Wooden Shoe Arch
During the Pennsylvanian age (300 million years ago) this area was inundated by an inland sea. As the water evaporated, it left behind a great salt basin into which many layers of sediments were deposited. Here red sediments from the mountains to the east intermixed with white coastal deposits. These sediments were later transformed into the red and white sandstone of the Cedar Mesa formation upon which you are now standing.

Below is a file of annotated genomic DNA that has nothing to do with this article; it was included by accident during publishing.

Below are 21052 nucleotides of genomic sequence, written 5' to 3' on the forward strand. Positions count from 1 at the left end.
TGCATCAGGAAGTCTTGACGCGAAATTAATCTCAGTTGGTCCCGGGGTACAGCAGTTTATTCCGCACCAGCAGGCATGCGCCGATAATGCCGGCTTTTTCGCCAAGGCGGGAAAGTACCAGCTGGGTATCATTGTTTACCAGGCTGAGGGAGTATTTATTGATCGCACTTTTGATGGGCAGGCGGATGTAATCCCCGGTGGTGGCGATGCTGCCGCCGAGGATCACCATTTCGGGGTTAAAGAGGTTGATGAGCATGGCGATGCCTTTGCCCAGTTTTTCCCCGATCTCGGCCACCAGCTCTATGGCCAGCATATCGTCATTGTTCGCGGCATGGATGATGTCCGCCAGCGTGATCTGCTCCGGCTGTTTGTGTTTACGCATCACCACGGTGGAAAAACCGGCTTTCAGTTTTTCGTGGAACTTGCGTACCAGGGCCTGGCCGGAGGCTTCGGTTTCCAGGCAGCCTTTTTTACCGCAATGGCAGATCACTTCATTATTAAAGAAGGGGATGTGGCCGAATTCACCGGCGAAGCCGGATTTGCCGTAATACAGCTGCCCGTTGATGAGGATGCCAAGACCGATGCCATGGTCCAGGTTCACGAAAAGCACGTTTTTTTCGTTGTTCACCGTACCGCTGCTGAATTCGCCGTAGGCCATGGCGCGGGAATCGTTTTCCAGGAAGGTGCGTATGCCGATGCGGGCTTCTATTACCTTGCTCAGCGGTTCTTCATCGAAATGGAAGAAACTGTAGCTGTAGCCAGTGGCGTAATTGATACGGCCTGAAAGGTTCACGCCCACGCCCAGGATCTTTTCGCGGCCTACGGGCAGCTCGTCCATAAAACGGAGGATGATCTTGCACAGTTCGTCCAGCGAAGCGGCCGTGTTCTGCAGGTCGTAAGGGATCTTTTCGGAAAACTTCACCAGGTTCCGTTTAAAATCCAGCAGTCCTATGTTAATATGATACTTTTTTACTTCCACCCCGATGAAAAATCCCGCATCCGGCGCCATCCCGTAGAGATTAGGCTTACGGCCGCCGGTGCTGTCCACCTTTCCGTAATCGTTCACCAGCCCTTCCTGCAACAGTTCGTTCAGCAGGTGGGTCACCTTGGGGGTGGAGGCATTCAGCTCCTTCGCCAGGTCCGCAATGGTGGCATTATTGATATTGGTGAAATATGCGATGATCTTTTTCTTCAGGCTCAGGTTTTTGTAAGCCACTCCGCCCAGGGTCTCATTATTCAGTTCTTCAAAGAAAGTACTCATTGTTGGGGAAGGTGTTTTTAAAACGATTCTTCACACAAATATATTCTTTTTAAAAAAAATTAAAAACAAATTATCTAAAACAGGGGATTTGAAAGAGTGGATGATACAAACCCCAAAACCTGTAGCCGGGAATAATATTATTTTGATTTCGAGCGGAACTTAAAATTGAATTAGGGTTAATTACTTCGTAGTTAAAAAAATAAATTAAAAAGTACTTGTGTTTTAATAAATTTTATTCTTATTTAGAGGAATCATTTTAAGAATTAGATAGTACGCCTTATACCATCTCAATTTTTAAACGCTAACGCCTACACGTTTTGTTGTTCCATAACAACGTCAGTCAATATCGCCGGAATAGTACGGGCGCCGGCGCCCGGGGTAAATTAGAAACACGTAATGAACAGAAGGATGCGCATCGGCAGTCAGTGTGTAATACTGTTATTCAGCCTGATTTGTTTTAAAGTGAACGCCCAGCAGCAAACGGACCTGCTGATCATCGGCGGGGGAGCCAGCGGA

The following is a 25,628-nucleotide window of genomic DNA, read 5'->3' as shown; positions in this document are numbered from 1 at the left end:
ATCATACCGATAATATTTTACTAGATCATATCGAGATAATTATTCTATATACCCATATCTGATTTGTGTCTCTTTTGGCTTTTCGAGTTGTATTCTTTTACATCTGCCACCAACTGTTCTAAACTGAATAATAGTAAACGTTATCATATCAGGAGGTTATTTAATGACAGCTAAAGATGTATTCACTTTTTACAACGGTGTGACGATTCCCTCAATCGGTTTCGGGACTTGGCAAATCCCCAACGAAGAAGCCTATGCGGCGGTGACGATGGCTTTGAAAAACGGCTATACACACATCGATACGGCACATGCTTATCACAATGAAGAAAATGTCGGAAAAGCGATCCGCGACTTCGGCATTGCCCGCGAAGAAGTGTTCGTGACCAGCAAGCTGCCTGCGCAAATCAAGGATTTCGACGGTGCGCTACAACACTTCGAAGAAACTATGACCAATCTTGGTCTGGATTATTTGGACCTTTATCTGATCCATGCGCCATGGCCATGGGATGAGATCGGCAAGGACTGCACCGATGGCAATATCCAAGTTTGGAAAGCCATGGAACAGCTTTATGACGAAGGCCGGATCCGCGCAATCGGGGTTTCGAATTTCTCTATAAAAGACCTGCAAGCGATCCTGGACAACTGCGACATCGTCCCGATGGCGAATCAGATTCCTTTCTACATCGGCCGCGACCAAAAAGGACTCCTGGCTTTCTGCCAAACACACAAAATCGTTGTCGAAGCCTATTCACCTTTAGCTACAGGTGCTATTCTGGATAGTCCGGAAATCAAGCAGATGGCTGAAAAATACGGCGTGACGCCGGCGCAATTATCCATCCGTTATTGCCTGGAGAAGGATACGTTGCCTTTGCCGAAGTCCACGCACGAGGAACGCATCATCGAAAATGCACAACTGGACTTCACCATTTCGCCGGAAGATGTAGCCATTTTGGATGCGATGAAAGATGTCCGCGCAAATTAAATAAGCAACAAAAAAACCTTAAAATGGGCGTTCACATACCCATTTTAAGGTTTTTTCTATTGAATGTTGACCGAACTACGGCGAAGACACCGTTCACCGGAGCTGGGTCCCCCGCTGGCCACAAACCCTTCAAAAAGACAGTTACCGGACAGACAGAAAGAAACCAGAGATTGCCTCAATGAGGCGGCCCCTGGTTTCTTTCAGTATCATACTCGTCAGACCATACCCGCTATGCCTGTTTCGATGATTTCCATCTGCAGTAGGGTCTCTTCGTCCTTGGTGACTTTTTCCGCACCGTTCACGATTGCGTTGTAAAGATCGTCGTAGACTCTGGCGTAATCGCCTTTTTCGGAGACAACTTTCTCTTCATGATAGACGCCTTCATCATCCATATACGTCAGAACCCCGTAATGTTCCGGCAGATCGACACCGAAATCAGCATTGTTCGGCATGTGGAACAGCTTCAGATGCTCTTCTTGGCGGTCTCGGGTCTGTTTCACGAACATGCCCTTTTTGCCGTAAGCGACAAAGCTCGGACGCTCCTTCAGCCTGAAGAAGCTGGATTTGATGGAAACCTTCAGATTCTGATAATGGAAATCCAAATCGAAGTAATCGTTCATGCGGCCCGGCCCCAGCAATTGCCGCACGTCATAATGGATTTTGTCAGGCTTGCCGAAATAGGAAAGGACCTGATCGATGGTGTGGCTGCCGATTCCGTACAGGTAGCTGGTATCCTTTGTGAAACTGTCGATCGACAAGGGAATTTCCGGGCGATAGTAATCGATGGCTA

The buried salt, which flows under pressure and is dissolved by ground water, shifted under the sandstone, causing it to fracture. Weathering along the fractures carved Wooden Shoe Arch, and the other arches, spires, knobs, and fins visible today.